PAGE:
Dating back to the late 1990’s, the Food and Drug Administration (FDA) began to address the use of computers and software systems in the drug/device discovery, submission and approval process. This lead to the establishment of Title 21 CFR Part 11 which is the part of the Code of Federal Regulations that establishes the FDA’s regulations on electronic records and electronic signatures. Commonly referred to as simply Part 11, it defines the criteria under which electronic records and electronic signatures are considered trustworthy, reliable, and equivalent to paper records. In laymen’s terms, FDA 21 CFR Part 11 compliance dictates that those companies who use electronic systems for document and signature control must provide assurance that the electronic documents are authentic. This concept is widely referred to as data integrity.
The following diagram outlines all the key components of 21 CFR Part 11 requirements:
A review of some simple and direct questions regarding Part 11 compliance can help you to understand its requirements and implementation.
Which systems are affected by the 21 CFR Part 11 Requirements?
Part 11 applies whenever information is to be electronically generated, amended, stored, transferred or accessed. This can involve very different types of information, such as text data, images and videos and even audio files. The requirements for IT systems must be met if the documents generated, stored, transmitted or amended are used to demonstrate compliance with regulatory requirements, such as:
- Release and test protocols
- Process and work instructions
- Design drawings, software architecture documentation
- Specifications, request documents
- Records (example: production records, test results)
- Review protocols
As a rule of thumb, you can say that systems are subject to 21 CFR Part 11 data integrity regulations if the documents “managed” within the systems are submitted to the FDA or relevant for an FDA inspection, i.e. the testing of the Quality Management system to ensure it complies with 21 CFR Part 820.
What are the “key” obligations of a 21 CFR Part 11 Compliant System?
- System validation that confirms the ability to detect invalid or altered records
- Generation of human readable records.
- Ensuring the protection of records – records/data cannot be altered
- Limiting system access to authorized individuals
- Use of computer-generated, time-stamped audit trails that show who changed what and when.
- Operational system checks to ensure that only the permitted sequencing of steps and events is enforced.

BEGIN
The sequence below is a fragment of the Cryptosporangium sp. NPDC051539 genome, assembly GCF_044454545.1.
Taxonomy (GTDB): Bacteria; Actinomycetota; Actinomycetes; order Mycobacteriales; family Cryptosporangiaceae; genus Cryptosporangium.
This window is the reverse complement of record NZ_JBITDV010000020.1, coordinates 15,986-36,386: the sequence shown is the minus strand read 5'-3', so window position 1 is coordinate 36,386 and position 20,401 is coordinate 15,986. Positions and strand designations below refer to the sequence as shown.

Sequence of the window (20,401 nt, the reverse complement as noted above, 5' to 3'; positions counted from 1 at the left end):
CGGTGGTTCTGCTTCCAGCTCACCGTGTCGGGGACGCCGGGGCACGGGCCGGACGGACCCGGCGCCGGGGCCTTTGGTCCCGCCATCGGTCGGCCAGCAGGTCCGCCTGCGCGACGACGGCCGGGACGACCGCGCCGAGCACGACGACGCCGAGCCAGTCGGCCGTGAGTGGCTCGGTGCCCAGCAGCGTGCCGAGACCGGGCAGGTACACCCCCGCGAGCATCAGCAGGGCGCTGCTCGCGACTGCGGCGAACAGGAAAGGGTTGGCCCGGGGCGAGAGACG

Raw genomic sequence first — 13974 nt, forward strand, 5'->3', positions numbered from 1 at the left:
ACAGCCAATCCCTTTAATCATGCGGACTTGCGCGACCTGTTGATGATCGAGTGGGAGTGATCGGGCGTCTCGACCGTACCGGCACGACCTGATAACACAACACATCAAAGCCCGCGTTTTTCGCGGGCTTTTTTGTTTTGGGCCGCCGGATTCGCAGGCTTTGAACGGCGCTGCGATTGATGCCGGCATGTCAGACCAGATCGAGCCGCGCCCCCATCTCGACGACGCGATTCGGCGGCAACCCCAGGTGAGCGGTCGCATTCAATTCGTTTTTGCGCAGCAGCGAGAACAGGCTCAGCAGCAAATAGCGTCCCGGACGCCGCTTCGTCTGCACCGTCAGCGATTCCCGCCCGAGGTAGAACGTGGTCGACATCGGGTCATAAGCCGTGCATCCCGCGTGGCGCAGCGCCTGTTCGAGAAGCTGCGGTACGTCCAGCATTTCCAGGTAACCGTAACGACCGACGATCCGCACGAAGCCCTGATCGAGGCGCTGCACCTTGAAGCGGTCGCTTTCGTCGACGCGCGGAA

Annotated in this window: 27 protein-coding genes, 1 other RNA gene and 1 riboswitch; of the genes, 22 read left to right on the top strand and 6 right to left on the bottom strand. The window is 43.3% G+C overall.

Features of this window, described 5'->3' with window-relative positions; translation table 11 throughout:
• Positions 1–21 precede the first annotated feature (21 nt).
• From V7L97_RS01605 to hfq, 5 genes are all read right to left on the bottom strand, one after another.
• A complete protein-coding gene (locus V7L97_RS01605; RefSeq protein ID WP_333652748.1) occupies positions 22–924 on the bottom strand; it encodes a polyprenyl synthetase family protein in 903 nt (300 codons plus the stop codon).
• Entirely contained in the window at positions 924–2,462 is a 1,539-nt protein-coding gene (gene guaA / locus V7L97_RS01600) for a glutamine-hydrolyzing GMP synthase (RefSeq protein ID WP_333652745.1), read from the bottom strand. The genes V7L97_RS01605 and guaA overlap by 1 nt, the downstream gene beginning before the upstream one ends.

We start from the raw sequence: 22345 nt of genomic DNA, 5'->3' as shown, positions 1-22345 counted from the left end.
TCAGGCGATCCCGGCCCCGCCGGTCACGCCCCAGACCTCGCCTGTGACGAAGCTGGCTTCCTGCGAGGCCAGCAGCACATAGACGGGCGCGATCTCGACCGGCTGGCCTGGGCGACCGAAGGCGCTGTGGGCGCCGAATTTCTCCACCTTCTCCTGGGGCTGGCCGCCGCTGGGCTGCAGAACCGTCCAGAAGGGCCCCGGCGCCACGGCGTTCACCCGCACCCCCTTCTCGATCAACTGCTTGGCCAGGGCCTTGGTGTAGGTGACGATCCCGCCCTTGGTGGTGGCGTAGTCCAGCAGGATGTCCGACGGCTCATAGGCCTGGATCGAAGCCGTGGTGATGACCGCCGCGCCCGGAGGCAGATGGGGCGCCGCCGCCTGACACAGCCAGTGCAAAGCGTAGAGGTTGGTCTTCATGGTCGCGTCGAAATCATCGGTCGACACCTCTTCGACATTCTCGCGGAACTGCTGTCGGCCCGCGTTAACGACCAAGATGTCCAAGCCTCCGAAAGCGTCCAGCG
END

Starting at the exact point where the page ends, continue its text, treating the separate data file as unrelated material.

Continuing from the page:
- Authority checks to ensure that only authorized users can use the system and access the operating system, computer or peripherals.
- Peripherals check to ensure that the inputs and outputs are correct.
- Training of the people who work with the system or develop it.
- Prevention of falsification so that people are liable in writing for what they sign.
- System documentation on who has access to the system, how this access is granted, whether it be for the use or maintenance of the system, and on who changed what in the system and when.
A key component of any current Part 11 Software centers on the use of Digital or Electronic Signatures. What are the necessary parameters to insure this section of the system meets the FDA requirements?
- Content: A digital signature must contain the name of the signatory, the date and time of the signature and the meaning of the signature (e.g. review, approval, author, etc.).
- Protection against falsification: It must not be possible to falsify the digital signature
- Link to document: The signature must be linked to the document in such a way that it cannot be used on other documents.
- Uniqueness: It must be possible to assign the signature to a specific individual.
- Biometric and non-biometric methods: The identification must be based on biometric methods or two distinct identification components such as an identification code and password.
While a read through of the actual CFR document specific to Part 11 compliance can understandably make anyone’s head spin, the key questions outlined can help you form a basic understanding of the FDA requirements. The requirements are truly based on a simple directive: ensure that the data generated by a system is authentic, maintains integrity and is not subjected to alteration in any form.
The Leak Detection Associates’ Management Team understands the significance of regulatory guidance and requirements to its clients and is leading the helium leak detection industry sector in the area of 21 CFR Part 11 data integrity regulations specifically. Currently under development is a new software program that will operate a Helium Leak Detector in a manner that will adhere to all 21 CFR Part 11 Compliance requirements.